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dc.contributor.advisorPernia, Juan C.
dc.contributor.authorAhluwalia, Swaraj Singh
dc.date.accessioned2019-09-19T16:51:31Z
dc.date.available2019-09-19T16:51:31Z
dc.date.created2018
dc.date.issued2018
dc.identifier.urihttp://knowledgecommons.lakeheadu.ca:7070/handle/2453/4380
dc.description.abstractIn 2016, the National Highway Traffic Safety Administration (NHTSA) had recorded a total of 37,461 road-related mortalities within the United States alone. To alleviate the effects of road fatalities concerning economy and health, numerous factors must be scrutinized for their distinct contribution to such events. In Bédard et al. (2002), the authors examined the independent contribution of driver, vehicle, and crash factors to driver fatalities. Findings established that older drivers, higher travelling speed, seatbelts, vehicle wheelbase, model year and blood alcohol content have a direct or indirect effect on driver fatalities. This research study extends the previous work from Bédard et al. (2002) by applying 17 years of extra crash data. Additional variables not found in the original Bédard et al. (2002) study, such as geometric aspects, crash characteristics, atmospheric, light, and road surface conditions are also considered. This research also examines the impact of geometric factors on mortality trends for collisions with fixed objects. Crash data were obtained from the Fatality Analysis Reporting System (FARS). To assess the relationship between the various factors and driver fatalities, univariate and multivariable logistic regression are used to compute odds ratios (adjusted and unadjusted). Also, Poisson regression was carried out to determine the expected total number of driver fatality counts based on roadway geometric factors. Results from univariate and multivariate regressions indicate that increased driver ages, increased vehicle speeds, increased vehicle ages, females, left-side crashes, and BAC ≥ 0.15 mg/L were associated with higher odds of driver fatalities. Conversely, drivers wearing shoulder and lap belts were found to have lower odds of fatalities. Poisson regression showed that curved alignment, dry weather, dark conditions, minor arterial roads, male drivers, non-junctions, weekends, passenger cars (sedans), and 20 -29 and 80+ years age categories to have a significant impact on driver fatality counts. Furthermore, based on research results some countermeasures are recommended such as, providing driver simulator, and on-road driving evaluation training programs, emergency medical services (EMS) without any delays, and keeping fixed objects away from the roadway and others.en_US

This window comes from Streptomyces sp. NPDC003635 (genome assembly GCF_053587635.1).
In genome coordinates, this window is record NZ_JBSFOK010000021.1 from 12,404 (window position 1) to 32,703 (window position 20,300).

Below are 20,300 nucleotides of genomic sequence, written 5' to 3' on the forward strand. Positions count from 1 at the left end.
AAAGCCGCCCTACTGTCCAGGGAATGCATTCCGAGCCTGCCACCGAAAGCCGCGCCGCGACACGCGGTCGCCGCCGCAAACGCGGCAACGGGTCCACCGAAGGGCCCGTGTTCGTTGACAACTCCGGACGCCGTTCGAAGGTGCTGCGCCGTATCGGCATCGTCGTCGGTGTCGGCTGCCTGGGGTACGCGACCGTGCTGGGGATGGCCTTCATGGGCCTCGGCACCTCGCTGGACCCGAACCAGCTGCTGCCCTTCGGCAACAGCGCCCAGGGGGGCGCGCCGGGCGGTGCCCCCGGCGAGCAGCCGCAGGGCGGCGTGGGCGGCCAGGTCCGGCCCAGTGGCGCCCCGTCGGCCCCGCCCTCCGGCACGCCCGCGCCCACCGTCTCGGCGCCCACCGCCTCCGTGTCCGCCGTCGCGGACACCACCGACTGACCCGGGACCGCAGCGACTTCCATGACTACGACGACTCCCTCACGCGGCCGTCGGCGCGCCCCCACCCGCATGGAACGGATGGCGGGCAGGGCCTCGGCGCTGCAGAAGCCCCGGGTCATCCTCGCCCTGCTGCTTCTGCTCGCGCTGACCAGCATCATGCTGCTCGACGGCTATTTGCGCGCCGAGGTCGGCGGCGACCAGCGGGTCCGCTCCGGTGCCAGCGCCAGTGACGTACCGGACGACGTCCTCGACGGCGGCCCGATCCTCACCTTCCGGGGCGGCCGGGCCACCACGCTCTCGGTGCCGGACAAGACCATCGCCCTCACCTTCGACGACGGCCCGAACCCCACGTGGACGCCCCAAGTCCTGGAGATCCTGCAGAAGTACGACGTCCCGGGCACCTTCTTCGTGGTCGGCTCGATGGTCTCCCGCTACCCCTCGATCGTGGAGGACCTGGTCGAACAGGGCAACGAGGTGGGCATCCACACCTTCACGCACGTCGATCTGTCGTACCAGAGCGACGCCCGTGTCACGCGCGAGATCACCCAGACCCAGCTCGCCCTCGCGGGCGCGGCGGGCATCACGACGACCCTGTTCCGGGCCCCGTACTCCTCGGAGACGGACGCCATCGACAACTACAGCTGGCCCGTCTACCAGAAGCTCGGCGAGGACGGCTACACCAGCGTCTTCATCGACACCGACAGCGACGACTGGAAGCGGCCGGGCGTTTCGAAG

dc.language.isoen_USen_US
dc.subjectRoad-related mortalitiesen_US
dc.subjectRoad fatalitiesen_US
dc.subjectDriver fatalitiesen_US
dc.subjectCrash dataen_US
dc.subjectCollision factorsen_US
dc.titleExamination of independent contributions of driver, crash, vehicle and geometric characteristics to driver fatalitiesen_US
dc.typeThesisen_US
etd.degree.nameMaster of Scienceen_US
etd.degree.levelMasteren_US
etd.degree.disciplineEngineering : Civilen_US
etd.degree.grantorLakehead Universityen_US


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